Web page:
The offshore drilling industry is poised for dramatic changes over the next decade, as companies drill for new oil and gas deposits even deeper offshore. The industry is currently struggling with technical problems involved in transferring oil and natural gas extracted from deep under the sea floor through 10,000 feet of water.

At the University of Houston, professors are already looking at an “underwater oil city” scenario in the future, and the use of robots to overcome the technical challenges involved in extraction at these depths. It may seem like a fantastic vision, but it may become reality within the next six years.

The University of Houston is soon expected to launch a full graduate program in subsea engineering to meet the expected increased demand for engineers trained in this highly sophisticated field. Oil and gas drilling companies already know that in order to extract oil and gas deposits from beneath the seafloor, they have to explore new options, and think outside the box.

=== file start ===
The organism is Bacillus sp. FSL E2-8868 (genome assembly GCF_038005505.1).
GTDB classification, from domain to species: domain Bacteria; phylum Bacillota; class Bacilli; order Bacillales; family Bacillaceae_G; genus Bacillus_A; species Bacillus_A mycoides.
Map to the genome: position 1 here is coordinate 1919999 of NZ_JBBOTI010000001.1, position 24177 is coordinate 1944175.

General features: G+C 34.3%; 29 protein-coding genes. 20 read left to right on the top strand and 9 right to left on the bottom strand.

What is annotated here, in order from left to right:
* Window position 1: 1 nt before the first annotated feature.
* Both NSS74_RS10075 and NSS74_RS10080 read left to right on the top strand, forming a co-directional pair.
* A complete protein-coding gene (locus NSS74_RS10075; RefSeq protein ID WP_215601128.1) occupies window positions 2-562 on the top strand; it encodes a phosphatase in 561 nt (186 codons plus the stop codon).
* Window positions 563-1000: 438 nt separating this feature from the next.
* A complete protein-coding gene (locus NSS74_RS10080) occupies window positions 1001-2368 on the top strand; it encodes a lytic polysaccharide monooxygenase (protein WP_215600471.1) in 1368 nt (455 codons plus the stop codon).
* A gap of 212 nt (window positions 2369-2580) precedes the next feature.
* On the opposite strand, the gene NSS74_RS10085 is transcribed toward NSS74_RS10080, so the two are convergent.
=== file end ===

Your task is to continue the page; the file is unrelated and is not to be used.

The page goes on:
Oil service equipment provider FMC Technologies says that it is designing drilling equipment that can withstand the challenges of depths of 10,000 feet of water or more. At those depths, temperatures drop to close to freezing, and the pressure is 300 times greater than the pressure at the surface.

There is expected to be massive investment in subsea drilling technology including equipment, pipelines, cables, subsea valves, and the industry is poised to spend $13 billion on such equipment in 2013. That is a 65% increase from last year.

Obviously these are exciting times for the oil and gas industry which is looking at expanding its deep-sea drilling operations while controlling costs. But offshore injury attorneys believe that these operations must continue to take into consideration the safety of workers who are key to the success of such operations.